Let me tell you the story. I am a researcher in Mathematics and I have been the past months developing an idea that seems simple but potentially fruitful. The idea is so simple and straightforward from the current literature (at least for me) that I was even concerned that something like that was already (and) better studied. However, I was checking during some weeks and I am sure that nobody developed that idea so I began to write a paper that is now a long paper and it is in its 3rd week of preparation. I did already a lot of work.

I was in that situation when some days ago I entered in a very famous forum for math discussions (not in Stack Exchange) and saw an image (not even a TeX document, it was a mere drawing) just an image and a post of someone describing something very similar to what I am currently studying. It is not exactly the same, though, but you can consider that my construction is some kind of particularization (the object is introduced in the post is so general that without particularize you can say very few things and I also use this in connection with other branch of mathematics in a way that seems original and novel and it is of course not mentioned in that post).

The problem came when I was checking more on the person publishing that idea (as I said just one post with a text of a few paragraphs, less than half a page) and this person seems like a bit of a crackpot in the sense that the only thing that seems to do is to stake territory out by publishing some unpolished and partial ideas in his/her blog (always really short underdeveloped ideas, never -not just one- long citable papers with actual developments and content). It is reasonable to think that if you begin to write ideas randomly at this rate at some point you will touch something interesting by mere casualty, and this is what happened, though the touch is just tangential.

Do not get me wrong: I want to cite this person as I consider that there is some value in the fact that he/she saw this and introduced it although very rudimentarily and not rigorously; the problem that I face is that I am not sure how could affect to my reputation or the acceptance of my paper to cite a crackpot-like person who could (although it is clearly not true) use this against me maybe saying that I stole his/her idea. I want to be morally okay and recognize to this person his/her novelty in that generalization, but I got there independently and actually working though the idea also and I would not like that this person could make a nasty statement about my integrity when I am really trying to be fully integral and actually recognize his/her part (tangential as I did not get ideas from the post because I reached my idea independently and hard-worked on it) in the novelty of the general case. How would you manage such a situation?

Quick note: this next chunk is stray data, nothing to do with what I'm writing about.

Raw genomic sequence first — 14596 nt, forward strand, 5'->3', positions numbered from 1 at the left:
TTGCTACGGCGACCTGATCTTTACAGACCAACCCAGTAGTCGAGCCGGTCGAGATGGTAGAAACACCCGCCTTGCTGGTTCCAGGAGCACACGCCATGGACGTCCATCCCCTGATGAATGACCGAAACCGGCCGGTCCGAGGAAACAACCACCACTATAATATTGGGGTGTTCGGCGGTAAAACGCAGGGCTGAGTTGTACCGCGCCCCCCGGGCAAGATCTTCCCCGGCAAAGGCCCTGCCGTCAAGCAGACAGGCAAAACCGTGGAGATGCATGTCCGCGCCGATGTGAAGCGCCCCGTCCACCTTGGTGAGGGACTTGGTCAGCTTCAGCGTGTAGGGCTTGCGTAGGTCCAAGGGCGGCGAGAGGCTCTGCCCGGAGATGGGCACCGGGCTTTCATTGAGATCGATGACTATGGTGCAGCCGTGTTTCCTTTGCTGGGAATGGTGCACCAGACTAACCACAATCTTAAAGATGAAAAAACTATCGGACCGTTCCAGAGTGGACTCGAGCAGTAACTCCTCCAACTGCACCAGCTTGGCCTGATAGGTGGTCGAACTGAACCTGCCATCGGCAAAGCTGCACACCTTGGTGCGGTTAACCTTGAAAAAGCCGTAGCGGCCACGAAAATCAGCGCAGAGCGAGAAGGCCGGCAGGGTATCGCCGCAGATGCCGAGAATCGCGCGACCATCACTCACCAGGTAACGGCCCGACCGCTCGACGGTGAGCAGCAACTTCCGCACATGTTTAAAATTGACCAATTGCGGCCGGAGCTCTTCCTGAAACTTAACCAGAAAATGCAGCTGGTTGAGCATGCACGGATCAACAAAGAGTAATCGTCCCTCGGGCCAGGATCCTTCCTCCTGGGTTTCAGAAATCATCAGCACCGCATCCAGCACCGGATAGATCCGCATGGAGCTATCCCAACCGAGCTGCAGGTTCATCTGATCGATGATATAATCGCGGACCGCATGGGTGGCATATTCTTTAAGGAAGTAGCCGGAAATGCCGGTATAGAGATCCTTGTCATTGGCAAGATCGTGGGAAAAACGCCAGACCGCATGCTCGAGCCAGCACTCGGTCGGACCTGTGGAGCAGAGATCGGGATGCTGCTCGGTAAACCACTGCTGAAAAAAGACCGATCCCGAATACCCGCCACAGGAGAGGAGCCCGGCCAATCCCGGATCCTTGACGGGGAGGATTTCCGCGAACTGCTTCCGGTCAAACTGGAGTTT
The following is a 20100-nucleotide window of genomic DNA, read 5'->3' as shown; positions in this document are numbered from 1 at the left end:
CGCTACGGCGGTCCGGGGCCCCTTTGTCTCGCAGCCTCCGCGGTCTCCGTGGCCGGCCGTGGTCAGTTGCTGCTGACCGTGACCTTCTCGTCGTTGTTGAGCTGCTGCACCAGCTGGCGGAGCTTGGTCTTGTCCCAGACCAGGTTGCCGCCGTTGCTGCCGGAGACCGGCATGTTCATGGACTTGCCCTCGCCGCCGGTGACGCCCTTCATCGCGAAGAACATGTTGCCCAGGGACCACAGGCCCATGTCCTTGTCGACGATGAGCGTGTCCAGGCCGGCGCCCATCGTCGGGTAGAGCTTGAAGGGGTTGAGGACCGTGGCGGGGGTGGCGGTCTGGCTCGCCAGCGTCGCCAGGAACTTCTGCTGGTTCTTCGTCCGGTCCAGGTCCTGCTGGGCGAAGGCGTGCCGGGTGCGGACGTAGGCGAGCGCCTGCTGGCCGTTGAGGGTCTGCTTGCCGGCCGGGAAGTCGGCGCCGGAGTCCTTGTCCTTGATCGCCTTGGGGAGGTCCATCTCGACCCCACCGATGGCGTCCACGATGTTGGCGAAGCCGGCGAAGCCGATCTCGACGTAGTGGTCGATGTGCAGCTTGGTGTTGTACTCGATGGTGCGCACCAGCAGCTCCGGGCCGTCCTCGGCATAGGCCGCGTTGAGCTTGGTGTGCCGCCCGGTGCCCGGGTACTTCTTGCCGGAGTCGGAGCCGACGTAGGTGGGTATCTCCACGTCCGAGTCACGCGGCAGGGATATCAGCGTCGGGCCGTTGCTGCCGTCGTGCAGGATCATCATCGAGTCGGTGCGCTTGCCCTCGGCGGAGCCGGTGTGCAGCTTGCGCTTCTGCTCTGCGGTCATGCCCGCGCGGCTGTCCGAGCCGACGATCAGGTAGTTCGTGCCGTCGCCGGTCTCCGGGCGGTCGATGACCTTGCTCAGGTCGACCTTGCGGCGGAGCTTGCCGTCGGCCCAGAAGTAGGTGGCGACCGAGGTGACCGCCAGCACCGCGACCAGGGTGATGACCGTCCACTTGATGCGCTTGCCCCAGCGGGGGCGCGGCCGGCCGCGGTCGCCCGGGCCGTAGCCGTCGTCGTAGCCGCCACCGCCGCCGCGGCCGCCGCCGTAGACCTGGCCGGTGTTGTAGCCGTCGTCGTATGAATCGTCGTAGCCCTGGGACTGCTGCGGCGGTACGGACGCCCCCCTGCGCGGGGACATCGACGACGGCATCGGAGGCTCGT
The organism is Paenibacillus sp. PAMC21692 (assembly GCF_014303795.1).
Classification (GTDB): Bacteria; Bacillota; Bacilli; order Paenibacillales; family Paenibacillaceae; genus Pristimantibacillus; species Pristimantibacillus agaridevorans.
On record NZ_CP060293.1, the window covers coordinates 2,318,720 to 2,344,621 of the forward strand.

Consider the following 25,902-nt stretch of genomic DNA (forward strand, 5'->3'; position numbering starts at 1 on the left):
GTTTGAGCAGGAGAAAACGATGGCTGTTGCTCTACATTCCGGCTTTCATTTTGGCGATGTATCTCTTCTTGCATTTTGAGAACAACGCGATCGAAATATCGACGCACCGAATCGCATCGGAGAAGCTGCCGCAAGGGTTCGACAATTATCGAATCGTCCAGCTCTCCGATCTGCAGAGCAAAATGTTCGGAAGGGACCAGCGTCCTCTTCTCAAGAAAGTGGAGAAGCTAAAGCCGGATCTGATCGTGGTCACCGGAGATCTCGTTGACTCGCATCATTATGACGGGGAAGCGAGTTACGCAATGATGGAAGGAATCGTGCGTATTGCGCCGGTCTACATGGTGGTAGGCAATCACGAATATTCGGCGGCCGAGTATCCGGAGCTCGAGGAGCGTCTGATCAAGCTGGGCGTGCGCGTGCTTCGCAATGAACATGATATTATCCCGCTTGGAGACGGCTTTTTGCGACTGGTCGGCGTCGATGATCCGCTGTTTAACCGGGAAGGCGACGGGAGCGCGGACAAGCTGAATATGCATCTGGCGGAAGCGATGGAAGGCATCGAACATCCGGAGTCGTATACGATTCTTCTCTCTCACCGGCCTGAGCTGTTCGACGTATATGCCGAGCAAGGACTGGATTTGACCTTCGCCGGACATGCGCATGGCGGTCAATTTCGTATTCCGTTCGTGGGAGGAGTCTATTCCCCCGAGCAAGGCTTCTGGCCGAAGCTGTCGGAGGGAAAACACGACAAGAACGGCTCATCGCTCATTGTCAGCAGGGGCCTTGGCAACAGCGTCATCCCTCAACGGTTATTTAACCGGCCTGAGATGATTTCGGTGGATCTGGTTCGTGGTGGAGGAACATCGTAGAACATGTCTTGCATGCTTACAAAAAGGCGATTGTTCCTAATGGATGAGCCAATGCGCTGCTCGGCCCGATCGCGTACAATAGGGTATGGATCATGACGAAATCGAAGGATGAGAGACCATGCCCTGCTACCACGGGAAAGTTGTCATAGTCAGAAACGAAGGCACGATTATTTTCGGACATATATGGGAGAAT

I am also thinking that citing such a source could not be well-seen by a potential journal and could lead to automatic rejection of legitimate work. I am thinking in some names of crackpots that got cited in legitimate work and then some undesirable things happened (I cannot write particular examples here because it could damage some -already damaged- reputations, but we can all think in some of the kings of viXra or GM in arXiv to fit into this non-hypothetical situation).

3 Answers 3


In the strictest sense, a citation is exactly that: A citation, not an endorsement. As a consequence, I would find it unlikely that someone would consider your paper any less just because you cite something or someone.

But then you also always have the opportunity to qualify citations. For example, you can say something like the following, which is a pretty strong endorsement of the work you are citing:

In [13], Bayer and Schmidt have previously considered this exact problem and produced an excellent algorithm to solve it. That said, while we know from their work that the algorithm has optimal complexity on average, there are also known cases where it runs for far longer than in the optimal case. This paper addresses this flaw.

Compare this with the following citation:

In preparing this work, we have spent a substantial amount of time on trying to find literature that considers the problem we address here. Very little can be found, with the possible exception of the blog post [42] that presents some ideas -- but few details and no worked out solutions -- of what we do here.

Such a statement makes it clear that you think it is related, but it's not an endorsement because you also make clear that whatever is presented there is not a full solution of the problem. This seems unobjectionable to me: Nobody can be mad at you for citing prior work this way, as you make it clear that whoever goes to that blog post will not find prior art, just ideas.